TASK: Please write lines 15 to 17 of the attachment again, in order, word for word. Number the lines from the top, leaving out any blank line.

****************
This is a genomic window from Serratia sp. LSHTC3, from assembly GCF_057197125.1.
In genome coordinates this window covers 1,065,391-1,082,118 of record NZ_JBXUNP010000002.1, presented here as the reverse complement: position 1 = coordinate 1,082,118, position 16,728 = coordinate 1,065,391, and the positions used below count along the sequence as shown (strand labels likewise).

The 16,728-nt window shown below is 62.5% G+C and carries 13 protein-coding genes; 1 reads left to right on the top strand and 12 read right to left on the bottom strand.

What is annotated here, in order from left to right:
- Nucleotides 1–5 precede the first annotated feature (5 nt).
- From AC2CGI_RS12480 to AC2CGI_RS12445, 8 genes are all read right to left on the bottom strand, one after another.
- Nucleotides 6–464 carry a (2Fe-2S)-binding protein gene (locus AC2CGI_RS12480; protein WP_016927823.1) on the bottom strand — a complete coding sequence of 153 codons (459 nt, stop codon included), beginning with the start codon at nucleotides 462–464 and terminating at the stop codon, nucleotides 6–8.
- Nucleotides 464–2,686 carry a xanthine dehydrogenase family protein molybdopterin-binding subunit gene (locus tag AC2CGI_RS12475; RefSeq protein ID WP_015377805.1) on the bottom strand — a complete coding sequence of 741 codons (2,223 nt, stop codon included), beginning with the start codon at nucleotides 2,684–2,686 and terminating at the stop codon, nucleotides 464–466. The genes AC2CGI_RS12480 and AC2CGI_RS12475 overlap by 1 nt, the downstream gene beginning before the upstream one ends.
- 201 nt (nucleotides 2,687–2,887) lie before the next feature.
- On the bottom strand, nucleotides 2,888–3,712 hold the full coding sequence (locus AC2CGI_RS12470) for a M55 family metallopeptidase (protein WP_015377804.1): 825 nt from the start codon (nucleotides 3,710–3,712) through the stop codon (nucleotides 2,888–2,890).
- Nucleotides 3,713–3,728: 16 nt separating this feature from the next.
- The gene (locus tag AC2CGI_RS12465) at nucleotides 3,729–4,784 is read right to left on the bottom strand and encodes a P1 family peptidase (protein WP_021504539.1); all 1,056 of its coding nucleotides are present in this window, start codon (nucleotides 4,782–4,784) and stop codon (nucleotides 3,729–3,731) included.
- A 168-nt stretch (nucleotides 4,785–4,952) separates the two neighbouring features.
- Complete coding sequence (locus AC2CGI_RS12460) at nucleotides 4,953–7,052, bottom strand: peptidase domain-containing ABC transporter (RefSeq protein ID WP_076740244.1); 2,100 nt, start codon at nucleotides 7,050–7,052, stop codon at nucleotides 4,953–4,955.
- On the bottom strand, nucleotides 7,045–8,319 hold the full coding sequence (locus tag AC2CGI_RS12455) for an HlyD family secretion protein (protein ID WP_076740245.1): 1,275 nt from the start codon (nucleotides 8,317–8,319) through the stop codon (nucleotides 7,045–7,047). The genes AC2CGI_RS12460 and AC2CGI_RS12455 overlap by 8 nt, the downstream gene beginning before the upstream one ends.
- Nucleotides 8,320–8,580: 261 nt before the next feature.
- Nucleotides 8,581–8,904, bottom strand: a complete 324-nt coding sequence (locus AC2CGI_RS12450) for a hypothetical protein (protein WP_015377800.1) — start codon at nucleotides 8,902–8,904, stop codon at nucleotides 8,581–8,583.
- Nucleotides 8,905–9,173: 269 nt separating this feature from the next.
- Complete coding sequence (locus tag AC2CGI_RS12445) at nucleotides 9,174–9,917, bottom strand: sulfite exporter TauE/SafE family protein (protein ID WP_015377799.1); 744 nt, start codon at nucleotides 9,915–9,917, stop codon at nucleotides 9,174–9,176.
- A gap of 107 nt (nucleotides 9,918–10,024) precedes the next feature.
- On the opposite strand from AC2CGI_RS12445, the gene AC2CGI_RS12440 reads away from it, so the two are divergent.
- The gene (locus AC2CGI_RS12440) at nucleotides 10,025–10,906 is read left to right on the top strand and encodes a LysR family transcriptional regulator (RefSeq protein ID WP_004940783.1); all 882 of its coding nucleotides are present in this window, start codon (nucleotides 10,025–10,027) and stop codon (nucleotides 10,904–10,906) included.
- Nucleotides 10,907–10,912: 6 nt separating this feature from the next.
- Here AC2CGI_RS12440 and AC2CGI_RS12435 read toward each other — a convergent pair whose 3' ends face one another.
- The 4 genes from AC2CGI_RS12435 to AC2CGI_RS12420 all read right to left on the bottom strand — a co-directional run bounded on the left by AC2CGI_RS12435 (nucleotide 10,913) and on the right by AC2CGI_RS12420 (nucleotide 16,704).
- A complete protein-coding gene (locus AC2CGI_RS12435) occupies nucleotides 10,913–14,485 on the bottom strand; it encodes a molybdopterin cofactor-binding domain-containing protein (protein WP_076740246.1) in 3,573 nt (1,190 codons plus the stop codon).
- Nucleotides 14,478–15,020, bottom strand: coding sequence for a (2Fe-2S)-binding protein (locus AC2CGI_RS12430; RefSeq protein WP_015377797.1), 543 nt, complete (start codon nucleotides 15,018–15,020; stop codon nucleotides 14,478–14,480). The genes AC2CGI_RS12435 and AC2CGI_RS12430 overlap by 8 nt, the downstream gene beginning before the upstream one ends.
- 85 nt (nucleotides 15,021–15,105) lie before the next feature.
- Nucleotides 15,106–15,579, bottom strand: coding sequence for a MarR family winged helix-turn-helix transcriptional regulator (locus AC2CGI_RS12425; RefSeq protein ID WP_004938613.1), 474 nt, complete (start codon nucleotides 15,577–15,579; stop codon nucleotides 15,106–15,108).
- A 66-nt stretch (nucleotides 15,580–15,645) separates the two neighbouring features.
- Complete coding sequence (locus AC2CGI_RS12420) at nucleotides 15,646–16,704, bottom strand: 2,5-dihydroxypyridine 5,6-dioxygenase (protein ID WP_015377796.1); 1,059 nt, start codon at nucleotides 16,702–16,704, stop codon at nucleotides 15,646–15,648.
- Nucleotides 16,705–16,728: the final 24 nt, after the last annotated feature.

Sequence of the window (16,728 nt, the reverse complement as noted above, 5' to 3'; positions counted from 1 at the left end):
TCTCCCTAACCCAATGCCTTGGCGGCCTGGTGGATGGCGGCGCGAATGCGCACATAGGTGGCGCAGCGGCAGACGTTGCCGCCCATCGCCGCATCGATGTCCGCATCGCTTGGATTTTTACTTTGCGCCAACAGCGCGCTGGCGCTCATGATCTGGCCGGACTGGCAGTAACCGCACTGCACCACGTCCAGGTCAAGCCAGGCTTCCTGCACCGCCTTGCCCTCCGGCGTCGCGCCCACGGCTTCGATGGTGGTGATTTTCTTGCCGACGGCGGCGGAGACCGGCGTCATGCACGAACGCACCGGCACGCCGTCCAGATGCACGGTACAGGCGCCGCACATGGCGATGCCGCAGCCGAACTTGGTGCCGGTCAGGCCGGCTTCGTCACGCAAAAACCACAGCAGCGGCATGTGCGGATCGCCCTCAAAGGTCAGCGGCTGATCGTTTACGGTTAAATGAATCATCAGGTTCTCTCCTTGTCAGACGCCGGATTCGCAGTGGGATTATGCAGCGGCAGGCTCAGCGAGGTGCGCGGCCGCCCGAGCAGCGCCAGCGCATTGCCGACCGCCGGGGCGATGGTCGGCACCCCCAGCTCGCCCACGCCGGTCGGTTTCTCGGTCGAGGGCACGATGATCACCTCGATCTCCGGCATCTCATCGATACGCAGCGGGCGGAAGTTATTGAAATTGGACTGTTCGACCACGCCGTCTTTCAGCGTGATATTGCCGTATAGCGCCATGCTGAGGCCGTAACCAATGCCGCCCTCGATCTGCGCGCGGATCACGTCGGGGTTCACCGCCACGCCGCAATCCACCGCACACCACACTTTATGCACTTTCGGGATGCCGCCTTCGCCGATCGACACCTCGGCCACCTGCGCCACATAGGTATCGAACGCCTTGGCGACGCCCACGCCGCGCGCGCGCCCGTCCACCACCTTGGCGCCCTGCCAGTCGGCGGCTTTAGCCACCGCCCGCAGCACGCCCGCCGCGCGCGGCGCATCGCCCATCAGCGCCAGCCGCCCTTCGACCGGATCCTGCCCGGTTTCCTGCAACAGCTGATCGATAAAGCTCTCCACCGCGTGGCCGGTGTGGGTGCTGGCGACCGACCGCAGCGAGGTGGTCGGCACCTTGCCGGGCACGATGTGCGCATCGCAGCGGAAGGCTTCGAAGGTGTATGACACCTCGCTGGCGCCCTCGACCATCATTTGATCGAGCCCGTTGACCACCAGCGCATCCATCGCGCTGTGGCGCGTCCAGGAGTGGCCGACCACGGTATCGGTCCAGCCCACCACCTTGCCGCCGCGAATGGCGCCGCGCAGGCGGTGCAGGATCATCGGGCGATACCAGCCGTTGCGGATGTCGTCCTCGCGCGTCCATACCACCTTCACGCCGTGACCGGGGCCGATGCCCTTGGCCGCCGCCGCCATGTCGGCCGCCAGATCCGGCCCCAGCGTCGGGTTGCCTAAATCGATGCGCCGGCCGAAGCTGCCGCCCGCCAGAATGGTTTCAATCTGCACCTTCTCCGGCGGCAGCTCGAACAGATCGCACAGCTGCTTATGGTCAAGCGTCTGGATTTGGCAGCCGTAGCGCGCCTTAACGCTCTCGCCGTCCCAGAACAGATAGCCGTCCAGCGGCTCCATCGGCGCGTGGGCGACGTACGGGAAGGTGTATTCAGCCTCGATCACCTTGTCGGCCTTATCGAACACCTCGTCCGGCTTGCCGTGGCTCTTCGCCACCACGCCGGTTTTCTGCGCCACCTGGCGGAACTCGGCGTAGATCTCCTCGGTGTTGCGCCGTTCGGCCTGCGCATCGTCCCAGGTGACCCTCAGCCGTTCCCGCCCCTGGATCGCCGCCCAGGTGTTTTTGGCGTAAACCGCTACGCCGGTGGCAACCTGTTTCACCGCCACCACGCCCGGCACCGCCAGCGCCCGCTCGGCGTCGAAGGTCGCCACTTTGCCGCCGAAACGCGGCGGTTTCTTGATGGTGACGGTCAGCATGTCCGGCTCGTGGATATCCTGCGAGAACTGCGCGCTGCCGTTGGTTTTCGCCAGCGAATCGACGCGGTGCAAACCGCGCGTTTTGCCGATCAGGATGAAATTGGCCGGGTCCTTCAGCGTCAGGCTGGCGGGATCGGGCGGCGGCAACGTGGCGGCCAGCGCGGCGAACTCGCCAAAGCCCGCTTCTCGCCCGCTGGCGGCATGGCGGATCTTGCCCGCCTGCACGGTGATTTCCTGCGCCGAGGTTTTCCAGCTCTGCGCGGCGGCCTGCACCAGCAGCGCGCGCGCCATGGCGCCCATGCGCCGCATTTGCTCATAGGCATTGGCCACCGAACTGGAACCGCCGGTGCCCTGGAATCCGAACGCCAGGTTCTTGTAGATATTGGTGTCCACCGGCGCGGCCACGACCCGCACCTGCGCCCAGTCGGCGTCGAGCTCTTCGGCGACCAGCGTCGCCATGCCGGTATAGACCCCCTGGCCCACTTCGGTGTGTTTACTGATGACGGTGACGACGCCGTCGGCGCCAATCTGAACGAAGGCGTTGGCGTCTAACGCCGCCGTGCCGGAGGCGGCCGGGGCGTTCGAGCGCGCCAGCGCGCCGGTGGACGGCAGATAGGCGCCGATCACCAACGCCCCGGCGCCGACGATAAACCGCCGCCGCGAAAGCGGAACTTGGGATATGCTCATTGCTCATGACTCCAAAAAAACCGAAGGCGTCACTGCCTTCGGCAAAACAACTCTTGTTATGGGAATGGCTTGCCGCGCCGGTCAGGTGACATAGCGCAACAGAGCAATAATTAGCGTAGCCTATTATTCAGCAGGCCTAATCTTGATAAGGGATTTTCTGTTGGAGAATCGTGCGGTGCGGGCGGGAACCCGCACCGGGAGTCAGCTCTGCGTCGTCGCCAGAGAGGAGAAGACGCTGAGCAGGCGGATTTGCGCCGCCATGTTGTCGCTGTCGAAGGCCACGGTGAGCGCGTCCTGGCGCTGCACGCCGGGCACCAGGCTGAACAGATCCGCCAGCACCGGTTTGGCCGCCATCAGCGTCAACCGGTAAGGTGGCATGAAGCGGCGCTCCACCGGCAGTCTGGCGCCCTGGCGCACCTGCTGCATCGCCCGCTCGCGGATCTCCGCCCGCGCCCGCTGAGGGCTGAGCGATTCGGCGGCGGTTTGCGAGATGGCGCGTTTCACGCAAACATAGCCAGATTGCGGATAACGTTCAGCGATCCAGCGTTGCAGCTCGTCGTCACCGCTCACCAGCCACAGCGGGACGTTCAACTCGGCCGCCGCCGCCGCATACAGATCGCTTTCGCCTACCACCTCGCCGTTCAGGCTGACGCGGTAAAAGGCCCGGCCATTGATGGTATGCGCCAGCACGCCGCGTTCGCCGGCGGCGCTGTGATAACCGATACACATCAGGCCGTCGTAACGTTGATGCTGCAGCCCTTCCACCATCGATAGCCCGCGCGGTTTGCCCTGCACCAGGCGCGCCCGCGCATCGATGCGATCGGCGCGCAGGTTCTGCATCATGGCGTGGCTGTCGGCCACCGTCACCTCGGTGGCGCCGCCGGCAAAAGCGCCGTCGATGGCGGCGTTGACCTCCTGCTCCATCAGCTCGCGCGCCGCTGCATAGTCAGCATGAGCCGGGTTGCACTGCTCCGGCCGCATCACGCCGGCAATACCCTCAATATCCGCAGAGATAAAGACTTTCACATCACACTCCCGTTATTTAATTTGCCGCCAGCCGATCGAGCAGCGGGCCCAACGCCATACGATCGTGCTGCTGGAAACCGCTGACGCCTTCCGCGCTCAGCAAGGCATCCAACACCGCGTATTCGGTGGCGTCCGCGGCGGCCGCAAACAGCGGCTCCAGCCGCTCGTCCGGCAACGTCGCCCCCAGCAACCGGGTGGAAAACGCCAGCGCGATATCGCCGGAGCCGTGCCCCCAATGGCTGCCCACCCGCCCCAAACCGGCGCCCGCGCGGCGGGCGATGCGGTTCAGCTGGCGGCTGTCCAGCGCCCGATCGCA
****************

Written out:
- On the bottom strand, nucleotides 7,045–8,319 hold the full coding sequence (locus tag AC2CGI_RS12455) for an HlyD family secretion protein (protein ID WP_076740245.1): 1,275 nt from the start codon (nucleotides 8,317–8,319) through the stop codon (nucleotides 7,045–7,047). The genes AC2CGI_RS12460 and AC2CGI_RS12455 overlap by 8 nt, the downstream gene beginning before the upstream one ends.
- Nucleotides 8,320–8,580: 261 nt before the next feature.
- Nucleotides 8,581–8,904, bottom strand: a complete 324-nt coding sequence (locus AC2CGI_RS12450) for a hypothetical protein (protein WP_015377800.1) — start codon at nucleotides 8,902–8,904, stop codon at nucleotides 8,581–8,583.